What do you get for the paleofuturist who has everything? Forget the boring book and DVD sets. How about a real flying car? Or a robot butler? These paleofuturistic wonders can all be yours! Provided you have a few hundred thousand dollars lying around.
Aerocar Flying Car (1954) — $975,000
This Aerocar vehicle has been up for auction repeatedly over the last decade. And nobody seems to want to hold onto it for long. If you've got a million bucks, you can play George Jetson in one of the world's first real flying cars. Just don't forget that you'll need both a driver's license and pilot's license.
Rocky IV Robot (2014, 1985 design) — $345,000
Remember the robot from Rocky IV? Of course you do. Our sister blog Toyland found this actual robot butler named Millenia modeled off that very bot. Built by International Robotics Inc., it really can't do very much without the help of a remote control operator. But who cares?!?! Guests to your mansion will be impressed anyways!
It'll set you back a cool $345,000. But if you've got that kind of money to burn, why not buy two? You don't want Millenia to get lonely, do you?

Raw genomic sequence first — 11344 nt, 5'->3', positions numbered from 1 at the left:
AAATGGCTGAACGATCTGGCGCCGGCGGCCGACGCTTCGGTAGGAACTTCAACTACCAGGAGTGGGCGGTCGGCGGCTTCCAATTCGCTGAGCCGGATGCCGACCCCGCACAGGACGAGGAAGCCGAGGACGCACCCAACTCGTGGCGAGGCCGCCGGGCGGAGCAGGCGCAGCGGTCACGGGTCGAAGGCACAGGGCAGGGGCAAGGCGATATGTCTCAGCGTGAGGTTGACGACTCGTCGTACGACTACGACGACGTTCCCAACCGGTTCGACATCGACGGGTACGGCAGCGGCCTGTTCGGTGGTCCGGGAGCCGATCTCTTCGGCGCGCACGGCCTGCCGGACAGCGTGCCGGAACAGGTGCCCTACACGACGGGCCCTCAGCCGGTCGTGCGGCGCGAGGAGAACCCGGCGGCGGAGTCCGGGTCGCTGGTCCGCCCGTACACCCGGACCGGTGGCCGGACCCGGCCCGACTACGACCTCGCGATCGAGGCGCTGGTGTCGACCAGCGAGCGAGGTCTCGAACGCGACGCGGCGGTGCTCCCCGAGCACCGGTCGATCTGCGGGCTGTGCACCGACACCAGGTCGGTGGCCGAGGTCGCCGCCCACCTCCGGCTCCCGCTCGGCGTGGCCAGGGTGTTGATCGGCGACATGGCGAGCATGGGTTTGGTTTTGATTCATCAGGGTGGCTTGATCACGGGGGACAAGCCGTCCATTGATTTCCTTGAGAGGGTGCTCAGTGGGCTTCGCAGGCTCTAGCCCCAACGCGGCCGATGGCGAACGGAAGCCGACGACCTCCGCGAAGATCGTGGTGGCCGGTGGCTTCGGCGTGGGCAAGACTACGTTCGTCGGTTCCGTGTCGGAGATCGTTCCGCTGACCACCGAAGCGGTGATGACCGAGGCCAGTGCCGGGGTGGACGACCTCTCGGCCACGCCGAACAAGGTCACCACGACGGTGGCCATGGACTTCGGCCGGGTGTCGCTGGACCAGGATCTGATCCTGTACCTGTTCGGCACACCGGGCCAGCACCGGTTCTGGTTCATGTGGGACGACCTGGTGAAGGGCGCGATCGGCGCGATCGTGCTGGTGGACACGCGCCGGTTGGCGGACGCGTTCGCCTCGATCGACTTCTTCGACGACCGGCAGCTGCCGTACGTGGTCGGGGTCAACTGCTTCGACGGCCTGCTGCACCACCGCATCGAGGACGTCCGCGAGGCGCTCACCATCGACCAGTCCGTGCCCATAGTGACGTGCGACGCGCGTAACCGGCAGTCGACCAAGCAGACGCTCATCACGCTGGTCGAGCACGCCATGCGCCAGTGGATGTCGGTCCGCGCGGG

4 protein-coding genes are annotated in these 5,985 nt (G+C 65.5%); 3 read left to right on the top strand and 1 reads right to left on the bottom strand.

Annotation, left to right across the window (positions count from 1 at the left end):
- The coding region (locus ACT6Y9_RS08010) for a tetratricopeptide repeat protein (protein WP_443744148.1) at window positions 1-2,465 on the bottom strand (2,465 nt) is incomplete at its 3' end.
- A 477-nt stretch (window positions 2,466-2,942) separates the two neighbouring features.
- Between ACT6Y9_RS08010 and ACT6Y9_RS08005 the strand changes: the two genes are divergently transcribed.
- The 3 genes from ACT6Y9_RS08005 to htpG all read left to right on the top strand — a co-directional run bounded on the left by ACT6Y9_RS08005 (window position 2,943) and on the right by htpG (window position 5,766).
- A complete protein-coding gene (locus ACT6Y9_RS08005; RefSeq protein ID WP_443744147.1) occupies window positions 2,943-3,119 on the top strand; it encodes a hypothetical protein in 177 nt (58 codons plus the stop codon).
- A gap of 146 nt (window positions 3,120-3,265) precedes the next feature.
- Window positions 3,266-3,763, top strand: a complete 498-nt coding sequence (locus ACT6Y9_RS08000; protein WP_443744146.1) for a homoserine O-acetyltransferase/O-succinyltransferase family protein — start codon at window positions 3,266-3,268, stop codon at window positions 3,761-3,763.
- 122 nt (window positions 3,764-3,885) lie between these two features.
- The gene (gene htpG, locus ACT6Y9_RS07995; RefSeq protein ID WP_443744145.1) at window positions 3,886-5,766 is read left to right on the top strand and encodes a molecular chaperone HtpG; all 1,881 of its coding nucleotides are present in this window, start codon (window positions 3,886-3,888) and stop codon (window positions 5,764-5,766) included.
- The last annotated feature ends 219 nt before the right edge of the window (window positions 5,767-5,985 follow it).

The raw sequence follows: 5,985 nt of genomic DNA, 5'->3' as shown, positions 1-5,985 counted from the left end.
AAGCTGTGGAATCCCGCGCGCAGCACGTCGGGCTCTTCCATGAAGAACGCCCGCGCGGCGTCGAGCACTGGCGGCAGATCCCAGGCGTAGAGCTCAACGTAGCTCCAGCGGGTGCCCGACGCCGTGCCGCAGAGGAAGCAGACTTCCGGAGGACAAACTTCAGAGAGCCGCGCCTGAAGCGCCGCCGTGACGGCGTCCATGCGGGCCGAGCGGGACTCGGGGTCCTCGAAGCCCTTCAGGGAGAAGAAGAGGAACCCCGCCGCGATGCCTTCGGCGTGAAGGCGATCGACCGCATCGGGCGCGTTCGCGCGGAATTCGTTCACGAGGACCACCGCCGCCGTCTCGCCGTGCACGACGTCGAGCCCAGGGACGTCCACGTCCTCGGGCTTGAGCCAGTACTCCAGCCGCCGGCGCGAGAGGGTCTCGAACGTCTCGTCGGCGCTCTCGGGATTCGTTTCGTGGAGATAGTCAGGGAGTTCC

Frank R. Paul Original Cover Art (1931) — $13,500
Frank R. Paul was a legendary illustrator of early science fiction pulps whose work accompanied some of the most iconic writers of his generation.
Now you can own a pretty cool piece of sci-fi history from an illustrator who helped to define the genre for generations to come. Heritage Auctions has an original mixed media board by Paul that was used for the cover of the August 1931 edition of Wonder Stories magazine. It's a lovely piece of work, if you can afford it.
Hugo Gernsback first edition (1925) — $3,950
Speaking of early sci-fi, if you want a piece of paleofuturistic history, you really need to pick up some Hugo Gernsback. This copy of Ralph 124C 41+ is a first edition and looks like it's in fairly decent shape. And the cover was even illustrated by Frank R. Paul as well!
The book was originally published in twelve parts as part of a series in Modern Electrics magazine. But the full book was finally compiled in 1925. The tale is credited with so many early visions in sci-fi that would later become staples of the genre including videophones, distant air travel, solar energy, and one of the first descriptions of a technology like radar. So if you've got a spare $4,000 lying around this is a great find.
Peoplemover Door (1990s) — $1,750
And last but not least (actually, probably least) we have a door from the Peoplemover at Walt Disney World. Yep, just a door. Not an entire pod thingy. What are you supposed to do with a Peoplemover door? Probably mount it to the wall and remember the future.
Top art by Michael Hession